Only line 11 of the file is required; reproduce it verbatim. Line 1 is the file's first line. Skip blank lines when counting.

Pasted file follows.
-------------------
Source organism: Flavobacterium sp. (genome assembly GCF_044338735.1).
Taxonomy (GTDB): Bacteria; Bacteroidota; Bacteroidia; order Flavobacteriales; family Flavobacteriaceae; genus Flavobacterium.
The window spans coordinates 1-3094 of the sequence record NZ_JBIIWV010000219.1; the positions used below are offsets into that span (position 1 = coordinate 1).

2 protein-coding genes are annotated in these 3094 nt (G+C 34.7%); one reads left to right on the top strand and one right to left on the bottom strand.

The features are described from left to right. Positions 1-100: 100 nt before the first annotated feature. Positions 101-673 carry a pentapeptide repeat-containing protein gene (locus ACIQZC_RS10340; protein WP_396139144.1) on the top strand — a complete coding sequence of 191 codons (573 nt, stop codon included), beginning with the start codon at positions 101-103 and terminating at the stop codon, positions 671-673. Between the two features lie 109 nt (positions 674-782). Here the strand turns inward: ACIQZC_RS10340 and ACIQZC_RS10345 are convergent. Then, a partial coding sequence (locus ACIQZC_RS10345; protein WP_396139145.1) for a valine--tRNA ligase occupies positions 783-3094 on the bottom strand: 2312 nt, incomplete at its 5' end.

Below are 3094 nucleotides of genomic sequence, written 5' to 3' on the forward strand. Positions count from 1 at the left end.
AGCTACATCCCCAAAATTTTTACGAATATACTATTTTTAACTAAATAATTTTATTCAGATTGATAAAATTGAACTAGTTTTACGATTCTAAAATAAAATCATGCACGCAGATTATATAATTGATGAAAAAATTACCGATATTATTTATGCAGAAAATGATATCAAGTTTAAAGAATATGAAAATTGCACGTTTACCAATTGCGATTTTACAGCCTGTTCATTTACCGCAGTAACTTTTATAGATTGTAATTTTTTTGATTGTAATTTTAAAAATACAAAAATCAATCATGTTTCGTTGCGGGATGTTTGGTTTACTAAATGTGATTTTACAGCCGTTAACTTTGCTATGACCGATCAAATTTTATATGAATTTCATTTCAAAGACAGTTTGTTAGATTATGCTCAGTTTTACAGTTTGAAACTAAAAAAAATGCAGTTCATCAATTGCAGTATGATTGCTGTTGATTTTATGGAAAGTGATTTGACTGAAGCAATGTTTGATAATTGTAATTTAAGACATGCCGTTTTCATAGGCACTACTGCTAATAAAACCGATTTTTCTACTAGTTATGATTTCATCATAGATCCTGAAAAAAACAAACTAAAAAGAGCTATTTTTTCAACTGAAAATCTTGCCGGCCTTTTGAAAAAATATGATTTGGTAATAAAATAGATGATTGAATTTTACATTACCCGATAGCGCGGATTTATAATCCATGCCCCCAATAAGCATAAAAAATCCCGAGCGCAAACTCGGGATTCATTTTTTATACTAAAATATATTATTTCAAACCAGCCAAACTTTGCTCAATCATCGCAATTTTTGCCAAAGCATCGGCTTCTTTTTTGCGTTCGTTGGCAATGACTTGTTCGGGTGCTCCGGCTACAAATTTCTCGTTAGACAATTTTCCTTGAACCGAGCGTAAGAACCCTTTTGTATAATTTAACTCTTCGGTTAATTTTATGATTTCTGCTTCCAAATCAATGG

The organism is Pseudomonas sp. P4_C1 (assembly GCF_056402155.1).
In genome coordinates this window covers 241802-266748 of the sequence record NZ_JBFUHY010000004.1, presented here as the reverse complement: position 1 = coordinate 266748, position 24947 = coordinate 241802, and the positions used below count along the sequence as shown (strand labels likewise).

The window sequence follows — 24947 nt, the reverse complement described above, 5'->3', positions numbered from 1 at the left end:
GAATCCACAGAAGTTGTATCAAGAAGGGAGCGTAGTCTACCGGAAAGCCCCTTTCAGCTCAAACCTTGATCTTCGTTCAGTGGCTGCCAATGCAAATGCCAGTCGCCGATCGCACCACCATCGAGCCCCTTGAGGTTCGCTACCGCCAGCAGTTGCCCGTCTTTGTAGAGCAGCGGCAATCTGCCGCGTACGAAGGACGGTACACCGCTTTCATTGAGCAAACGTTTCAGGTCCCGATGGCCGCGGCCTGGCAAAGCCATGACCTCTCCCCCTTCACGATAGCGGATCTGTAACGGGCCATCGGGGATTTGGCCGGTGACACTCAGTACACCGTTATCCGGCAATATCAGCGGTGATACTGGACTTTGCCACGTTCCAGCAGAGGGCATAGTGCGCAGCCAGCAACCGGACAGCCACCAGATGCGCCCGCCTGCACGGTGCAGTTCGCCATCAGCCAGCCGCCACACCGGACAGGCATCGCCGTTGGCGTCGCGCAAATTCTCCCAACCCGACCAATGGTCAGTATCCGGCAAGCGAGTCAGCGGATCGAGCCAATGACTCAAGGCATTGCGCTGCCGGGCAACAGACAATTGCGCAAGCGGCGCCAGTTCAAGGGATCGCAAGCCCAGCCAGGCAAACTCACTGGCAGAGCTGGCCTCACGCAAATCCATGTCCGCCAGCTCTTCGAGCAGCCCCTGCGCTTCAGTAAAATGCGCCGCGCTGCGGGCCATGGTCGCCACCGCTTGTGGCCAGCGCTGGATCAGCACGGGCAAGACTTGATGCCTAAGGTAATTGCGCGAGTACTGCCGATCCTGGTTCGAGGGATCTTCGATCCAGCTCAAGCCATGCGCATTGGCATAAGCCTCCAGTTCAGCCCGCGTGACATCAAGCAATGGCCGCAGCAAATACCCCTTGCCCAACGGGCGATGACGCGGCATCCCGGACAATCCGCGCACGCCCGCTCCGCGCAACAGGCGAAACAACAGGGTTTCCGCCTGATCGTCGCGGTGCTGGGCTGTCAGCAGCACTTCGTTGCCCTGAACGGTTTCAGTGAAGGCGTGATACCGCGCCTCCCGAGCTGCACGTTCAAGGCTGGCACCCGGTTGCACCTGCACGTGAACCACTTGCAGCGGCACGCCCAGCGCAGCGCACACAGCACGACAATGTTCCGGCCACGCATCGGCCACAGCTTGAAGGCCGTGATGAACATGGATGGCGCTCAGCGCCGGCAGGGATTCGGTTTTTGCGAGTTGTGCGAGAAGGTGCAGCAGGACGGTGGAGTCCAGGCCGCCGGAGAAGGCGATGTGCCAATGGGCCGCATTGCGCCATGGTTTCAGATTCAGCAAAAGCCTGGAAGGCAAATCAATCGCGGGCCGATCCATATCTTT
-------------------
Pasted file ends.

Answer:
GAATCCACAGAAGTTGTATCAAGAAGGGAGCGTAGTCTACCGGAAAGCCCCTTTCAGCTCAAACCTTGATCTTCGTTCAGTGGCTGCCAATGCAAATGCCAGTCGCCGATCGCACCACCATCGAGCCCCTTGAGGTTCGCTACCGCCAGCAGTTGCCCGTCTTTGTAGAGCAGCGGCAATCTGCCGCGTACGAAGGACGGTACACCGCTTTCATTGAGCAAACGTTTCAGGTCCCGATGGCCGCGGCCTGGCAAAGCCATGACCTCTCCCCCTTCACGATAGCGGATCTGTAACGGGCCATCGGGGATTTGGCCGGTGACACTCAGTACACCGTTATCCGGCAATATCAGCGGTGATACTGGACTTTGCCACGTTCCAGCAGAGGGCATAGTGCGCAGCCAGCAACCGGACAGCCACCAGATGCGCCCGCCTGCACGGTGCAGTTCGCCATCAGCCAGCCGCCACACCGGACAGGCATCGCCGTTGGCGTCGCGCAAATTCTCCCAACCCGACCAATGGTCAGTATCCGGCAAGCGAGTCAGCGGATCGAGCCAATGACTCAAGGCATTGCGCTGCCGGGCAACAGACAATTGCGCAAGCGGCGCCAGTTCAAGGGATCGCAAGCCCAGCCAGGCAAACTCACTGGCAGAGCTGGCCTCACGCAAATCCATGTCCGCCAGCTCTTCGAGCAGCCCCTGCGCTTCAGTAAAATGCGCCGCGCTGCGGGCCATGGTCGCCACCGCTTGTGGCCAGCGCTGGATCAGCACGGGCAAGACTTGATGCCTAAGGTAATTGCGCGAGTACTGCCGATCCTGGTTCGAGGGATCTTCGATCCAGCTCAAGCCATGCGCATTGGCATAAGCCTCCAGTTCAGCCCGCGTGACATCAAGCAATGGCCGCAGCAAATACCCCTTGCCCAACGGGCGATGACGCGGCATCCCGGACAATCCGCGCACGCCCGCTCCGCGCAACAGGCGAAACAACAGGGTTTCCGCCTGATCGTCGCGGTGCTGGGCTGTCAGCAGCACTTCGTTGCCCTGAACGGTTTCAGTGAAGGCGTGATACCGCGCCTCCCGAGCTGCACGTTCAAGGCTGGCACCCGGTTGCACCTGCACGTGAACCACTTGCAGCGGCACGCCCAGCGCAGCGCACACAGCACGACAATGTTCCGGCCACGCATCGGCCACAGCTTGAAGGCCGTGATGAACATGGATGGCGCTCAGCGCCGGCAGGGATTCGGTTTTTGCGAGTTGTGCGAGAAGGTGCAGCAGGACGGTGGAGTCCAGGCCGCCGGAGAAGGCGATGTGCCAATGGGCCGCATTGCGCCATGGTTTCAGATTCAGCAAAAGCCTGGAAGGCAAATCAATCGCGGGCCGATCCATATCTTT